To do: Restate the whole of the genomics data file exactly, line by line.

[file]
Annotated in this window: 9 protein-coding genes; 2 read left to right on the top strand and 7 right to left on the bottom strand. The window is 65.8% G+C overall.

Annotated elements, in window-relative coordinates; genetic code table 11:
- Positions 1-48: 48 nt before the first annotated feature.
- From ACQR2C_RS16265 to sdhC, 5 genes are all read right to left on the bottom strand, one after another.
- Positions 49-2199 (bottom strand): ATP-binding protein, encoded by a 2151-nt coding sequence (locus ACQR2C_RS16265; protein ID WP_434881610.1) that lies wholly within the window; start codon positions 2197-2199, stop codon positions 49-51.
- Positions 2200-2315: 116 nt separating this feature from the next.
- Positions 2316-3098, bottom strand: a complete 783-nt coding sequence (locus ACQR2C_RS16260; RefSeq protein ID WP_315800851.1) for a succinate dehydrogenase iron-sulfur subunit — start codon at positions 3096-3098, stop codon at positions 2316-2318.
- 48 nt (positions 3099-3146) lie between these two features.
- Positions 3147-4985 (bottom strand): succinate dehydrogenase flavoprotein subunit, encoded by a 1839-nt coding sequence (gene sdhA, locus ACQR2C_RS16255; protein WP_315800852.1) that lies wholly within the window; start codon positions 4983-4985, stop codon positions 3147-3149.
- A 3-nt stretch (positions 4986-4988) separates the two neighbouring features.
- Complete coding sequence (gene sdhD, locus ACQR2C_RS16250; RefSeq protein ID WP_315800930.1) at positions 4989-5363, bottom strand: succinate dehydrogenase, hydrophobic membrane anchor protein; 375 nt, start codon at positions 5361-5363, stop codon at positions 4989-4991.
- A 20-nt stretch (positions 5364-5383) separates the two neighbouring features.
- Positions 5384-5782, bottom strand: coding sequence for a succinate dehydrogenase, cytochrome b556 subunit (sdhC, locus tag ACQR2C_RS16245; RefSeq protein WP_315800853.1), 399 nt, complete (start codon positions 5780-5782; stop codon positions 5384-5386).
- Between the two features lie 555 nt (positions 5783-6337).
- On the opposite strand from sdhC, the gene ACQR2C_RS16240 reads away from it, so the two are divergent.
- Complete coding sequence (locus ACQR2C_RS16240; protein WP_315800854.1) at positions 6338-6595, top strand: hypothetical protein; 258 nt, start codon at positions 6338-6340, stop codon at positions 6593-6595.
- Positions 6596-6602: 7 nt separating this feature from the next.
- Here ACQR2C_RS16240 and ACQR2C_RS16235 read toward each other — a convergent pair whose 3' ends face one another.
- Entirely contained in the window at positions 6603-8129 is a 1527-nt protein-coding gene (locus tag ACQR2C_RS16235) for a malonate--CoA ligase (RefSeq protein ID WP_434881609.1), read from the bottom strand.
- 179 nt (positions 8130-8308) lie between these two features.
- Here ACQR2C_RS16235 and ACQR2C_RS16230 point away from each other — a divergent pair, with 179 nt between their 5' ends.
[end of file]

Annotated in this window: 9 protein-coding genes; 2 read left to right on the top strand and 7 right to left on the bottom strand. The window is 65.8% G+C overall.

Annotated elements, in window-relative coordinates; genetic code table 11:
- Positions 1-48: 48 nt before the first annotated feature.
- From ACQR2C_RS16265 to sdhC, 5 genes are all read right to left on the bottom strand, one after another.
- Positions 49-2199 (bottom strand): ATP-binding protein, encoded by a 2151-nt coding sequence (locus ACQR2C_RS16265; protein ID WP_434881610.1) that lies wholly within the window; start codon positions 2197-2199, stop codon positions 49-51.
- Positions 2200-2315: 116 nt separating this feature from the next.
- Positions 2316-3098, bottom strand: a complete 783-nt coding sequence (locus ACQR2C_RS16260; RefSeq protein ID WP_315800851.1) for a succinate dehydrogenase iron-sulfur subunit — start codon at positions 3096-3098, stop codon at positions 2316-2318.
- 48 nt (positions 3099-3146) lie between these two features.
- Positions 3147-4985 (bottom strand): succinate dehydrogenase flavoprotein subunit, encoded by a 1839-nt coding sequence (gene sdhA, locus ACQR2C_RS16255; protein WP_315800852.1) that lies wholly within the window; start codon positions 4983-4985, stop codon positions 3147-3149.
- A 3-nt stretch (positions 4986-4988) separates the two neighbouring features.
- Complete coding sequence (gene sdhD, locus ACQR2C_RS16250; RefSeq protein ID WP_315800930.1) at positions 4989-5363, bottom strand: succinate dehydrogenase, hydrophobic membrane anchor protein; 375 nt, start codon at positions 5361-5363, stop codon at positions 4989-4991.
- A 20-nt stretch (positions 5364-5383) separates the two neighbouring features.
- Positions 5384-5782, bottom strand: coding sequence for a succinate dehydrogenase, cytochrome b556 subunit (sdhC, locus tag ACQR2C_RS16245; RefSeq protein WP_315800853.1), 399 nt, complete (start codon positions 5780-5782; stop codon positions 5384-5386).
- Between the two features lie 555 nt (positions 5783-6337).
- On the opposite strand from sdhC, the gene ACQR2C_RS16240 reads away from it, so the two are divergent.
- Complete coding sequence (locus ACQR2C_RS16240; protein WP_315800854.1) at positions 6338-6595, top strand: hypothetical protein; 258 nt, start codon at positions 6338-6340, stop codon at positions 6593-6595.
- Positions 6596-6602: 7 nt separating this feature from the next.
- Here ACQR2C_RS16240 and ACQR2C_RS16235 read toward each other — a convergent pair whose 3' ends face one another.
- Entirely contained in the window at positions 6603-8129 is a 1527-nt protein-coding gene (locus tag ACQR2C_RS16235) for a malonate--CoA ligase (RefSeq protein ID WP_434881609.1), read from the bottom strand.
- 179 nt (positions 8130-8308) lie between these two features.
- Here ACQR2C_RS16235 and ACQR2C_RS16230 point away from each other — a divergent pair, with 179 nt between their 5' ends.